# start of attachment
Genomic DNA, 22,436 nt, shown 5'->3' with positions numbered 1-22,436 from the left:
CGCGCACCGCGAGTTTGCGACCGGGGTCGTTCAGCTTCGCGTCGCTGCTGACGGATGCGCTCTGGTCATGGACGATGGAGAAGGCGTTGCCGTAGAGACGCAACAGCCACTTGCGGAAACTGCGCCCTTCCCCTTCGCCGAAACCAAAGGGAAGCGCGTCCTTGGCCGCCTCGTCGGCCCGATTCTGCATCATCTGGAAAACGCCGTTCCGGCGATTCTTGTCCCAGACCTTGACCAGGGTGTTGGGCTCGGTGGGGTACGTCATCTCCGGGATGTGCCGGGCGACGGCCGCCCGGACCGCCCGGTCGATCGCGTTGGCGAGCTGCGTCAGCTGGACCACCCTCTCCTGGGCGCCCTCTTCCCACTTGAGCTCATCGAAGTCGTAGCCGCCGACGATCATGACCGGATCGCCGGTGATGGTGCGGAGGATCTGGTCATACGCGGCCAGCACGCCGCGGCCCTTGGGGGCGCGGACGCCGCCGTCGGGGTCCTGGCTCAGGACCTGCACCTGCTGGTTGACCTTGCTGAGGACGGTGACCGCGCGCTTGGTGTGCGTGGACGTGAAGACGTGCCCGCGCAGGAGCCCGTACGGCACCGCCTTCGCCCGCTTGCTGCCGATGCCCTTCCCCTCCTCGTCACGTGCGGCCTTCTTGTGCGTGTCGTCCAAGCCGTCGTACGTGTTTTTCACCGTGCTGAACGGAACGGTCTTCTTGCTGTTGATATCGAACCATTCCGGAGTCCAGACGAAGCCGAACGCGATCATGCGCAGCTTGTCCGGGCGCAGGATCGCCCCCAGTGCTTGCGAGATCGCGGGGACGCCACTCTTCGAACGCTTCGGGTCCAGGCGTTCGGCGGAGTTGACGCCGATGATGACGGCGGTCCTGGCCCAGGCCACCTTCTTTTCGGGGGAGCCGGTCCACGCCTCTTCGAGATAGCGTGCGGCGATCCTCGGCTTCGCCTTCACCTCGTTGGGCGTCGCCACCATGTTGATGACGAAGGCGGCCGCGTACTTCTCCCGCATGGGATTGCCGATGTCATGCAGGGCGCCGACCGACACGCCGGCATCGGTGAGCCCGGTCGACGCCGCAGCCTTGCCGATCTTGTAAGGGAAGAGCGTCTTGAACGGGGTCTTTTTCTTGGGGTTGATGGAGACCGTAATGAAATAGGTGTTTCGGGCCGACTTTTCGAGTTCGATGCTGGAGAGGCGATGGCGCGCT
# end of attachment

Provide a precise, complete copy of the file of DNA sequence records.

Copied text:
Genomic DNA, 22,436 nt, shown 5'->3' with positions numbered 1-22,436 from the left:
CGCGCACCGCGAGTTTGCGACCGGGGTCGTTCAGCTTCGCGTCGCTGCTGACGGATGCGCTCTGGTCATGGACGATGGAGAAGGCGTTGCCGTAGAGACGCAACAGCCACTTGCGGAAACTGCGCCCTTCCCCTTCGCCGAAACCAAAGGGAAGCGCGTCCTTGGCCGCCTCGTCGGCCCGATTCTGCATCATCTGGAAAACGCCGTTCCGGCGATTCTTGTCCCAGACCTTGACCAGGGTGTTGGGCTCGGTGGGGTACGTCATCTCCGGGATGTGCCGGGCGACGGCCGCCCGGACCGCCCGGTCGATCGCGTTGGCGAGCTGCGTCAGCTGGACCACCCTCTCCTGGGCGCCCTCTTCCCACTTGAGCTCATCGAAGTCGTAGCCGCCGACGATCATGACCGGATCGCCGGTGATGGTGCGGAGGATCTGGTCATACGCGGCCAGCACGCCGCGGCCCTTGGGGGCGCGGACGCCGCCGTCGGGGTCCTGGCTCAGGACCTGCACCTGCTGGTTGACCTTGCTGAGGACGGTGACCGCGCGCTTGGTGTGCGTGGACGTGAAGACGTGCCCGCGCAGGAGCCCGTACGGCACCGCCTTCGCCCGCTTGCTGCCGATGCCCTTCCCCTCCTCGTCACGTGCGGCCTTCTTGTGCGTGTCGTCCAAGCCGTCGTACGTGTTTTTCACCGTGCTGAACGGAACGGTCTTCTTGCTGTTGATATCGAACCATTCCGGAGTCCAGACGAAGCCGAACGCGATCATGCGCAGCTTGTCCGGGCGCAGGATCGCCCCCAGTGCTTGCGAGATCGCGGGGACGCCACTCTTCGAACGCTTCGGGTCCAGGCGTTCGGCGGAGTTGACGCCGATGATGACGGCGGTCCTGGCCCAGGCCACCTTCTTTTCGGGGGAGCCGGTCCACGCCTCTTCGAGATAGCGTGCGGCGATCCTCGGCTTCGCCTTCACCTCGTTGGGCGTCGCCACCATGTTGATGACGAAGGCGGCCGCGTACTTCTCCCGCATGGGATTGCCGATGTCATGCAGGGCGCCGACCGACACGCCGGCATCGGTGAGCCCGGTCGACGCCGCAGCCTTGCCGATCTTGTAAGGGAAGAGCGTCTTGAACGGGGTCTTTTTCTTGGGGTTGATGGAGACCGTAATGAAATAGGTGTTTCGGGCCGACTTTTCGAGTTCGATGCTGGAGAGGCGATGGCGCGCT